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Wharton students think the average American makes six figures. Here’s the reality

The huge pay gap among workers at the top and bottom makes the middle more difficult to calculate.

Wharton students think the average American makes six figures. Here’s the reality
[Source Images: John Scott/Getty]

A tweet from a professor at the University of Pennsylvania’s Wharton School went viral on Twitter after she said a quarter of her students thought the average American made over six figures per year.

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The tweet, from Nina Strohminger, has amassed thousands of comments, retweets, and likes since its posting Wednesday night, igniting a conversation about what people know—or don’t know, as the case may be—about how much money most workers make.

The annual median wage in the United States, according to the Bureau of Labor Statistics, is $41,950, while the mean is $56,310. But that hardly tells the whole story.

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For instance, the average income for financial clerks, rehabilitation counselors, and lab and med techs may hover around the above figure, but it’s considerably lower for fast food cooks, shampooers, and fast food counter workers, whose average income is a little over $23,000 a year, near the bottom of the bureau’s list of occupations. That’s just a tenth of what the top earners—anesthesiologists, surgeons, OB-GYNs, and orthodontists—make in a year, each exceeding $230,000 on average. And even that’s not close to the $800,000 one student estimated, which would put someone squarely in the 1% in many states.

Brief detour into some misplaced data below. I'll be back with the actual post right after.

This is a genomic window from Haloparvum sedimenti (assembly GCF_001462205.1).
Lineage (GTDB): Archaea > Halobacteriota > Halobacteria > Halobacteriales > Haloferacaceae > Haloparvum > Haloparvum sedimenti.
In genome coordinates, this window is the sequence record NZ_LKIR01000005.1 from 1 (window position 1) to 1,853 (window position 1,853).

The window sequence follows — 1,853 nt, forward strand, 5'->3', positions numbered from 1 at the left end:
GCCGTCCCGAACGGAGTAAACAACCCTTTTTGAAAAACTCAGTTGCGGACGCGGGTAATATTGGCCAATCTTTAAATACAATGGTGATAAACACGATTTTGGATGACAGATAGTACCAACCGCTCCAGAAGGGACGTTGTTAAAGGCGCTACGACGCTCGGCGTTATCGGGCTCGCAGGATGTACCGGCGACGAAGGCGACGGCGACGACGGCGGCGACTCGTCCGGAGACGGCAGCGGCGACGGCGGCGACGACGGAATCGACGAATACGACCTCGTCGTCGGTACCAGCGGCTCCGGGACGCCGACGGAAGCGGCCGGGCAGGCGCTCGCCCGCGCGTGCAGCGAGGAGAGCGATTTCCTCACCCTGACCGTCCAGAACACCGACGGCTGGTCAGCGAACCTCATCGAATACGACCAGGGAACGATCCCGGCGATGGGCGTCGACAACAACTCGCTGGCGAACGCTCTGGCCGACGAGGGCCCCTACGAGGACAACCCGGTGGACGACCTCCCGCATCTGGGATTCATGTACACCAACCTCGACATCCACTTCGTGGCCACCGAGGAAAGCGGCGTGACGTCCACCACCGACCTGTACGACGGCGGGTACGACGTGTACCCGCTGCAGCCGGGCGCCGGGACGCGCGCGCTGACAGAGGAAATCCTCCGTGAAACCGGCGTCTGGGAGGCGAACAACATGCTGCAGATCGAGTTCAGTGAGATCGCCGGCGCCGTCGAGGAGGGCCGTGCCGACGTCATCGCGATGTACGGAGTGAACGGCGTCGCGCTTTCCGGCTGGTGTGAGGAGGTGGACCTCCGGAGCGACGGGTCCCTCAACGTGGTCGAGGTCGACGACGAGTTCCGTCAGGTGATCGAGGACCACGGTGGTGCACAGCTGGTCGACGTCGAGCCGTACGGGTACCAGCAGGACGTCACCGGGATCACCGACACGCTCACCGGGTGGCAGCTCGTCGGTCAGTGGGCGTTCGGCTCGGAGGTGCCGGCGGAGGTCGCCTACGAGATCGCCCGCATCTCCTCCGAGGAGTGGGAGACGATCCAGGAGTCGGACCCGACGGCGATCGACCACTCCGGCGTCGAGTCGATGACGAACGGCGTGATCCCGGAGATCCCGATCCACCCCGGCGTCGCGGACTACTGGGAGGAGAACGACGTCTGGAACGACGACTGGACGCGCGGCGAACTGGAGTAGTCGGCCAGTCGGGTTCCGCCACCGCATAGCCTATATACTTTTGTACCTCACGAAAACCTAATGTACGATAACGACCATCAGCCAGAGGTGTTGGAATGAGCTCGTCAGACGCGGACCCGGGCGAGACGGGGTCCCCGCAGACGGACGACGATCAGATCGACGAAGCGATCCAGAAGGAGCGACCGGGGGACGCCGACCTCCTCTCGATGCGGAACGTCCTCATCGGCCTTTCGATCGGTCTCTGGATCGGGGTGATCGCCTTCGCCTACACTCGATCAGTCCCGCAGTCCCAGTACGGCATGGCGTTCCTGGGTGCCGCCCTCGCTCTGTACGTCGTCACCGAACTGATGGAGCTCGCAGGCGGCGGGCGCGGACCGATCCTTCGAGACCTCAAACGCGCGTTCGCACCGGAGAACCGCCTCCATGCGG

It can be difficult to imagine this gap, especially when discussions around pay rates have traditionally been so taboo. Income transparency is becoming more and more common, like with the recent passage of a New York City bill that will require employers to list minimum and maximum salaries for job postings in the city.

This may not clear up misconceptions about typical wages among students at one of the country’s most prestigious business schools (management occupations, on the whole, have an average annual income of $126,480), but it could be a step in the right direction. What’s more, Wharton, with a class size of 897 and an acceptance rate of 12.2% for its class of 2023, is surely not a representative sample of American workers.

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But if the numbers aren’t convincing, a glance into the replies to Strohminger’s viral tweet almost certainly will be.

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